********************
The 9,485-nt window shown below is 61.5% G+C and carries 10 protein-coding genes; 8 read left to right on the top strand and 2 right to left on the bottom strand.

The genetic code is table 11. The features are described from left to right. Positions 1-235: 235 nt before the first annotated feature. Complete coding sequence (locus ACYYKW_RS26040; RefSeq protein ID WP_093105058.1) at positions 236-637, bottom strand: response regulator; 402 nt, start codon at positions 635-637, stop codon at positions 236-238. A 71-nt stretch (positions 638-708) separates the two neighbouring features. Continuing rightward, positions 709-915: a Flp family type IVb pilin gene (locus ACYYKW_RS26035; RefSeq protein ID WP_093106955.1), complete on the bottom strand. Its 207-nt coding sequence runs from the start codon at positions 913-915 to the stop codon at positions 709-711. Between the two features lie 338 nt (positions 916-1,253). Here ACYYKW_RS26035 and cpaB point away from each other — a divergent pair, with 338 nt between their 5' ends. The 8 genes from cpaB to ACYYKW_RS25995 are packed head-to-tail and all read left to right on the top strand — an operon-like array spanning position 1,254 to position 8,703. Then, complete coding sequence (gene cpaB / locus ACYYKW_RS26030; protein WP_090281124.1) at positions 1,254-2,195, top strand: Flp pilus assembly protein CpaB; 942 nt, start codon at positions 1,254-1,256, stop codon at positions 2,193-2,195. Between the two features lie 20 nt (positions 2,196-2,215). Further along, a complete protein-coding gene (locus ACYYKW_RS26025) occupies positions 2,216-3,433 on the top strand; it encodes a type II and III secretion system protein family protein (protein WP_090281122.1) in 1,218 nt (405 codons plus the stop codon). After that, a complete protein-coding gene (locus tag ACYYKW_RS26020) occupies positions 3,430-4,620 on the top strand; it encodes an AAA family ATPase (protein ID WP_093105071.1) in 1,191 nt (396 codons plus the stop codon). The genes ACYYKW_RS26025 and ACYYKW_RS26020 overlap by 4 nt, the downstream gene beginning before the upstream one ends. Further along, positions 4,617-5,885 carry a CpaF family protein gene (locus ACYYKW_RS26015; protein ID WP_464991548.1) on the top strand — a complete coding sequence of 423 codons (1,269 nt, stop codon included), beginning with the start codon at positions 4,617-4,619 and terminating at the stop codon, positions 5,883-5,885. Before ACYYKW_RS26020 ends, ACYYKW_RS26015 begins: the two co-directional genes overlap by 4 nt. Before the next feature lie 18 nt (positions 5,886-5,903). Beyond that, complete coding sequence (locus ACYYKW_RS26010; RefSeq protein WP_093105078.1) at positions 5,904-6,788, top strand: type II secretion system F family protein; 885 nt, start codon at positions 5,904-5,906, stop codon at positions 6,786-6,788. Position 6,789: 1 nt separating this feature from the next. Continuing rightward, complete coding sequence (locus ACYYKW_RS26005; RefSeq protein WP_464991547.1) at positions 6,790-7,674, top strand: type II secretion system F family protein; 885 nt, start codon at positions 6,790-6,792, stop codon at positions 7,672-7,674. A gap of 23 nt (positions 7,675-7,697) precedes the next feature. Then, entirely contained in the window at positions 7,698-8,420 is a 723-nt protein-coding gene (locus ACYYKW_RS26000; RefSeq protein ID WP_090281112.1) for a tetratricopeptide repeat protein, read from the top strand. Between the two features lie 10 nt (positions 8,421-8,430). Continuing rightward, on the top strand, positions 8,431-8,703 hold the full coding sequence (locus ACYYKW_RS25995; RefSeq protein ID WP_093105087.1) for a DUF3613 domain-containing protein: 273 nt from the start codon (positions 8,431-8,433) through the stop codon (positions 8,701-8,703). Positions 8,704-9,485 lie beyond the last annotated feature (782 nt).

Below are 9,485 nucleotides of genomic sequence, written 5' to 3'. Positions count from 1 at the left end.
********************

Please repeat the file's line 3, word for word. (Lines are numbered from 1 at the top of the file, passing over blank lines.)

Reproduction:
Below are 9,485 nucleotides of genomic sequence, written 5' to 3'. Positions count from 1 at the left end.